Trim levels and standard equipment
Despite Pop models missing the alloy wheels and air conditioning - essential for resale desirability - they’re otherwise well equipped, including Fiat’s five-inch touchscreen media system, Bluetooth and leather covering for the comically large (and not too comfortable to hold) gear knob.
Move up to Pop Star trim and comfort improves by way of air con and cruise control. Plus you get a set of 16-inch alloys, underwhelming as they look in the 500L’s massive arches. Lounge specification does feel like it has a lot, bumping the air con up to dual-zone climate control, adding rear parking sensors, automatic lights and wipers and a panoramic sunroof that genuinely lifts cabin ambience with natural light.
Lounge cars also get two small tables for rear seat passengers, which are a nice idea in theory but in reality are too flimsy to be of much real use. There isn’t a mass of interior storage in any version of the 500L either, with no central storage box, quite small door pockets and a shallow glove box.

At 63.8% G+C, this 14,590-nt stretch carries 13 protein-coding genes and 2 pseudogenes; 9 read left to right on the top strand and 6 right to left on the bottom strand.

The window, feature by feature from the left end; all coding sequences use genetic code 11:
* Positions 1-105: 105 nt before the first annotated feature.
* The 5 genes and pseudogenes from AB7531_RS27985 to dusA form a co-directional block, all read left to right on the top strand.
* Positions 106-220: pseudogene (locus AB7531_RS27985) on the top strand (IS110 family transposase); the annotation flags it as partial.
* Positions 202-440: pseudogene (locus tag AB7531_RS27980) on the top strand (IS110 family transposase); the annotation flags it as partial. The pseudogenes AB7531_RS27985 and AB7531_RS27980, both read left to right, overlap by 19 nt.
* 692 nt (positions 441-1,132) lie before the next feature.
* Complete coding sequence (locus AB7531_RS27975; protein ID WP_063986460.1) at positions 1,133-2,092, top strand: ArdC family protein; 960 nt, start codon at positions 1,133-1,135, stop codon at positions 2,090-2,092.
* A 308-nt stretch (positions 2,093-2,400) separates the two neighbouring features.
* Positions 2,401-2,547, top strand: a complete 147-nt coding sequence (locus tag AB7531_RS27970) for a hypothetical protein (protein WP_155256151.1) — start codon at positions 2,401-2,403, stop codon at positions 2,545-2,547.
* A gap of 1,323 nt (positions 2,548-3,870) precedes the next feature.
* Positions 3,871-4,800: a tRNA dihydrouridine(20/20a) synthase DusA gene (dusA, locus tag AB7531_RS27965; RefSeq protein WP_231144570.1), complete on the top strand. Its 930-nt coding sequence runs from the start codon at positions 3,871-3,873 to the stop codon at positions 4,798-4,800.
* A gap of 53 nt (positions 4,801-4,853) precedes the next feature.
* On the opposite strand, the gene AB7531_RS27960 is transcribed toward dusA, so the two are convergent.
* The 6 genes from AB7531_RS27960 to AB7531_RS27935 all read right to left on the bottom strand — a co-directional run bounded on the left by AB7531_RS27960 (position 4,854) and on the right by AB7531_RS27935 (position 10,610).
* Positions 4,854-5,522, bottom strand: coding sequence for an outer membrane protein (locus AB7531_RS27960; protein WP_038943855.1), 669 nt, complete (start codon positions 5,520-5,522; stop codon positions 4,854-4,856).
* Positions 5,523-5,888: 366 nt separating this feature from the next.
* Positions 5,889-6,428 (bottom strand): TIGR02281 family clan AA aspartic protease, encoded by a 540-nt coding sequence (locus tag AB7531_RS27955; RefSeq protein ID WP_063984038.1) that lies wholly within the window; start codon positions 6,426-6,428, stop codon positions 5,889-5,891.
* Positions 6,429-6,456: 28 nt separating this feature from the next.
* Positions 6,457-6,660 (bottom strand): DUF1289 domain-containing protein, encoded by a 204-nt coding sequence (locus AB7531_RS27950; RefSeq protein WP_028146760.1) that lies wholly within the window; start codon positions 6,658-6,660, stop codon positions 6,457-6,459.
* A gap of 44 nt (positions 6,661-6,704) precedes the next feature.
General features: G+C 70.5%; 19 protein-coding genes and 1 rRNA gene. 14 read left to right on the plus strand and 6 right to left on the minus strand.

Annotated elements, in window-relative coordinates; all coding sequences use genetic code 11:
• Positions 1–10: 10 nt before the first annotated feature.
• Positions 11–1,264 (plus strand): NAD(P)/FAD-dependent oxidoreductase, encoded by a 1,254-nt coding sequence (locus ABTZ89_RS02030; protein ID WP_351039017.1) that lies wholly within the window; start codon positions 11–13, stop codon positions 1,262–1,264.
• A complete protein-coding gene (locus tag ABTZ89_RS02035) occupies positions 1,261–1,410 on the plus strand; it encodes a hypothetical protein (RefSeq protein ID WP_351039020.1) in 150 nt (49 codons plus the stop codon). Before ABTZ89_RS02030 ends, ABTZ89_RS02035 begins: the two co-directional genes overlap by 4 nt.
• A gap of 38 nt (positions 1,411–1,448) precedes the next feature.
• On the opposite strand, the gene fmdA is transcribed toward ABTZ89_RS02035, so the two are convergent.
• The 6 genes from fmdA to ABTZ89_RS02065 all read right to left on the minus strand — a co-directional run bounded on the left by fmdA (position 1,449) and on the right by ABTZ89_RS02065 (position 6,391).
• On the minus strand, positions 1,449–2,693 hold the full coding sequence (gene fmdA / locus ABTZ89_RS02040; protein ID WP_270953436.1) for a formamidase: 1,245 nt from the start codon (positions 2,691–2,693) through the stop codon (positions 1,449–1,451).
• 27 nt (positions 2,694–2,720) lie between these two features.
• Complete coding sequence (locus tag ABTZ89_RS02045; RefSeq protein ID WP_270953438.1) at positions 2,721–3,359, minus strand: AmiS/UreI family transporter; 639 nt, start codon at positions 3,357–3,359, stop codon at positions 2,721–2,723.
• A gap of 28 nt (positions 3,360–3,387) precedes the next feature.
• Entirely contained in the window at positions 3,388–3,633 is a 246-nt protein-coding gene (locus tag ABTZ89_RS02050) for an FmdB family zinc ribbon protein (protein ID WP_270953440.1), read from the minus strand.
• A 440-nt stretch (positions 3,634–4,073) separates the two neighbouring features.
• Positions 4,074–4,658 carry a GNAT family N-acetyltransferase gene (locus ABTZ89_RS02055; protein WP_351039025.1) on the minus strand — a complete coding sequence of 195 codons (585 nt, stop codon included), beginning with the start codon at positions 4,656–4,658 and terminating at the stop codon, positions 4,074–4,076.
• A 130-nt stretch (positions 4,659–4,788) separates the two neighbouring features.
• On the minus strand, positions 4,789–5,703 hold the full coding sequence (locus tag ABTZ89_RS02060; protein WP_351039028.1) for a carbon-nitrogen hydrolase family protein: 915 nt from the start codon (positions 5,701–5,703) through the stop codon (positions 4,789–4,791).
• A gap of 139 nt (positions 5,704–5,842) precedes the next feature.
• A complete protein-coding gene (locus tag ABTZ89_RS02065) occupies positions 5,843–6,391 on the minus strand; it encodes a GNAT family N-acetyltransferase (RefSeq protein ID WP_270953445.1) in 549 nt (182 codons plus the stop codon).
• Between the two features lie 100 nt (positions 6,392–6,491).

Fiat sees the 500L Trekking as a model in its own right, but it’s loosely based on the Lounge specification with a couple of notable additions – like low speed automatic braking (optional elsewhere) and a more sophisticated traction control system that alludes to off-road ability. The 17-inch alloys come shod in mud and snow tyres as standard, for the same reason, and the interior fabric is different.
The Beats version is based on the Trekking, and comes, as you’d expect, with an upgraded stereo – albeit a disappointingly lacklustre one, when a decent sound system is the very least you could expect.
Fiat 500L cars for sale on heycar